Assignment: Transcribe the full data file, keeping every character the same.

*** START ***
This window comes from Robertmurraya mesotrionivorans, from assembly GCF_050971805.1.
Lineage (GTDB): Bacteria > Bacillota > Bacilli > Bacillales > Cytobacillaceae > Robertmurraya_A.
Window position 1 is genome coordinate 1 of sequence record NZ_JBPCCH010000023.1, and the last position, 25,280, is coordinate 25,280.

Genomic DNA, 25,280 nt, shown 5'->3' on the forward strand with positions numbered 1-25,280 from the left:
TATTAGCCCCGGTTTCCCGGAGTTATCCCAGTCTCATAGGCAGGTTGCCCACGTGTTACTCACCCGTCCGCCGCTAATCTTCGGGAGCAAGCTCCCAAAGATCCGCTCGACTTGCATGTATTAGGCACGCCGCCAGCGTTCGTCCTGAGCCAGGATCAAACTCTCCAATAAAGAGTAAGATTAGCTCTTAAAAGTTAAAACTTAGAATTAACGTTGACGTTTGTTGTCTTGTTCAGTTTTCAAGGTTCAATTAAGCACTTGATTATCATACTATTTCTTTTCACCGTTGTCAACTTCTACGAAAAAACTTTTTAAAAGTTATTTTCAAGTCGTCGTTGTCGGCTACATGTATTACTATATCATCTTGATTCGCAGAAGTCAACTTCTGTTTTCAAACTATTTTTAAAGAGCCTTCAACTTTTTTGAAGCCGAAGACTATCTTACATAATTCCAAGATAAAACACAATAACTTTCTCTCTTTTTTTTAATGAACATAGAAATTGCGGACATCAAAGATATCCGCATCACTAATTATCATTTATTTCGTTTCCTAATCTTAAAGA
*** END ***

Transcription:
This window comes from Robertmurraya mesotrionivorans, from assembly GCF_050971805.1.
Lineage (GTDB): Bacteria > Bacillota > Bacilli > Bacillales > Cytobacillaceae > Robertmurraya_A.
Window position 1 is genome coordinate 1 of sequence record NZ_JBPCCH010000023.1, and the last position, 25,280, is coordinate 25,280.

Genomic DNA, 25,280 nt, shown 5'->3' on the forward strand with positions numbered 1-25,280 from the left:
TATTAGCCCCGGTTTCCCGGAGTTATCCCAGTCTCATAGGCAGGTTGCCCACGTGTTACTCACCCGTCCGCCGCTAATCTTCGGGAGCAAGCTCCCAAAGATCCGCTCGACTTGCATGTATTAGGCACGCCGCCAGCGTTCGTCCTGAGCCAGGATCAAACTCTCCAATAAAGAGTAAGATTAGCTCTTAAAAGTTAAAACTTAGAATTAACGTTGACGTTTGTTGTCTTGTTCAGTTTTCAAGGTTCAATTAAGCACTTGATTATCATACTATTTCTTTTCACCGTTGTCAACTTCTACGAAAAAACTTTTTAAAAGTTATTTTCAAGTCGTCGTTGTCGGCTACATGTATTACTATATCATCTTGATTCGCAGAAGTCAACTTCTGTTTTCAAACTATTTTTAAAGAGCCTTCAACTTTTTTGAAGCCGAAGACTATCTTACATAATTCCAAGATAAAACACAATAACTTTCTCTCTTTTTTTTAATGAACATAGAAATTGCGGACATCAAAGATATCCGCATCACTAATTATCATTTATTTCGTTTCCTAATCTTAAAGA